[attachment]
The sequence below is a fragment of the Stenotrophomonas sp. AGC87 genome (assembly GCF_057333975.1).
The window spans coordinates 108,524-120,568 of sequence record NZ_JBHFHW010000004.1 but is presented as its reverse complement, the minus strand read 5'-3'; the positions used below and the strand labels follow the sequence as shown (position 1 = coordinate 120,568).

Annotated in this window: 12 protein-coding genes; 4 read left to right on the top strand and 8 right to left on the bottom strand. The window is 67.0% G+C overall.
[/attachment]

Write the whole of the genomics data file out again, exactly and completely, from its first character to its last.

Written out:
The sequence below is a fragment of the Stenotrophomonas sp. AGC87 genome (assembly GCF_057333975.1).
The window spans coordinates 108,524-120,568 of sequence record NZ_JBHFHW010000004.1 but is presented as its reverse complement, the minus strand read 5'-3'; the positions used below and the strand labels follow the sequence as shown (position 1 = coordinate 120,568).

Annotated in this window: 12 protein-coding genes; 4 read left to right on the top strand and 8 right to left on the bottom strand. The window is 67.0% G+C overall.